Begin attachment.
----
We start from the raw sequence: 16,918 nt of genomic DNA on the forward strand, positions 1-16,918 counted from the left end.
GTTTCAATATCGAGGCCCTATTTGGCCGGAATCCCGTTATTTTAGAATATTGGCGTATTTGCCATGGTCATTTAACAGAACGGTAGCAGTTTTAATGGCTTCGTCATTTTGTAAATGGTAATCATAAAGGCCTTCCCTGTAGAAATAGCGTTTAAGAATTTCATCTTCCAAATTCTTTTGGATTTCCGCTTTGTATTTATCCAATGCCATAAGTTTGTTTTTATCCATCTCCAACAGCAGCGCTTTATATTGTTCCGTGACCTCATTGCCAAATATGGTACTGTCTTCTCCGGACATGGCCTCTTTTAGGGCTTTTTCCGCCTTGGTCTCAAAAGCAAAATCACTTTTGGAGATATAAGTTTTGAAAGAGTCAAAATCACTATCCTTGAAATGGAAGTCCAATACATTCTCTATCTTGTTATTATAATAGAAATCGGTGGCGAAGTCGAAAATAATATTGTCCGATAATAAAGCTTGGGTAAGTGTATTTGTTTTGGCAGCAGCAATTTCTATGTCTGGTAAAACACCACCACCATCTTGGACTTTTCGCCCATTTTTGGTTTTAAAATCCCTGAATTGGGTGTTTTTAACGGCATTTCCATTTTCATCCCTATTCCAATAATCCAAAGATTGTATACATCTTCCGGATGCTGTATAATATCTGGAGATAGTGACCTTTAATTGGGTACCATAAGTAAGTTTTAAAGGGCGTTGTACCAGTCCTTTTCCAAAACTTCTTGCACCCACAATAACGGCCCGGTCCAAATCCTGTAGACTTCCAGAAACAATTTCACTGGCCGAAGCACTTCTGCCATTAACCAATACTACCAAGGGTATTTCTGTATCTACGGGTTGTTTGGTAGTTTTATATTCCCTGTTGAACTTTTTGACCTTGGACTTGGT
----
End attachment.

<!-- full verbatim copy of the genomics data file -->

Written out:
We start from the raw sequence: 16,918 nt of genomic DNA on the forward strand, positions 1-16,918 counted from the left end.
GTTTCAATATCGAGGCCCTATTTGGCCGGAATCCCGTTATTTTAGAATATTGGCGTATTTGCCATGGTCATTTAACAGAACGGTAGCAGTTTTAATGGCTTCGTCATTTTGTAAATGGTAATCATAAAGGCCTTCCCTGTAGAAATAGCGTTTAAGAATTTCATCTTCCAAATTCTTTTGGATTTCCGCTTTGTATTTATCCAATGCCATAAGTTTGTTTTTATCCATCTCCAACAGCAGCGCTTTATATTGTTCCGTGACCTCATTGCCAAATATGGTACTGTCTTCTCCGGACATGGCCTCTTTTAGGGCTTTTTCCGCCTTGGTCTCAAAAGCAAAATCACTTTTGGAGATATAAGTTTTGAAAGAGTCAAAATCACTATCCTTGAAATGGAAGTCCAATACATTCTCTATCTTGTTATTATAATAGAAATCGGTGGCGAAGTCGAAAATAATATTGTCCGATAATAAAGCTTGGGTAAGTGTATTTGTTTTGGCAGCAGCAATTTCTATGTCTGGTAAAACACCACCACCATCTTGGACTTTTCGCCCATTTTTGGTTTTAAAATCCCTGAATTGGGTGTTTTTAACGGCATTTCCATTTTCATCCCTATTCCAATAATCCAAAGATTGTATACATCTTCCGGATGCTGTATAATATCTGGAGATAGTGACCTTTAATTGGGTACCATAAGTAAGTTTTAAAGGGCGTTGTACCAGTCCTTTTCCAAAACTTCTTGCACCCACAATAACGGCCCGGTCCAAATCCTGTAGACTTCCAGAAACAATTTCACTGGCCGAAGCACTTCTGCCATTAACCAATACTACCAAGGGTATTTCTGTATCTACGGGTTGTTTGGTAGTTTTATATTCCCTGTTGAACTTTTTGACCTTGGACTTGGT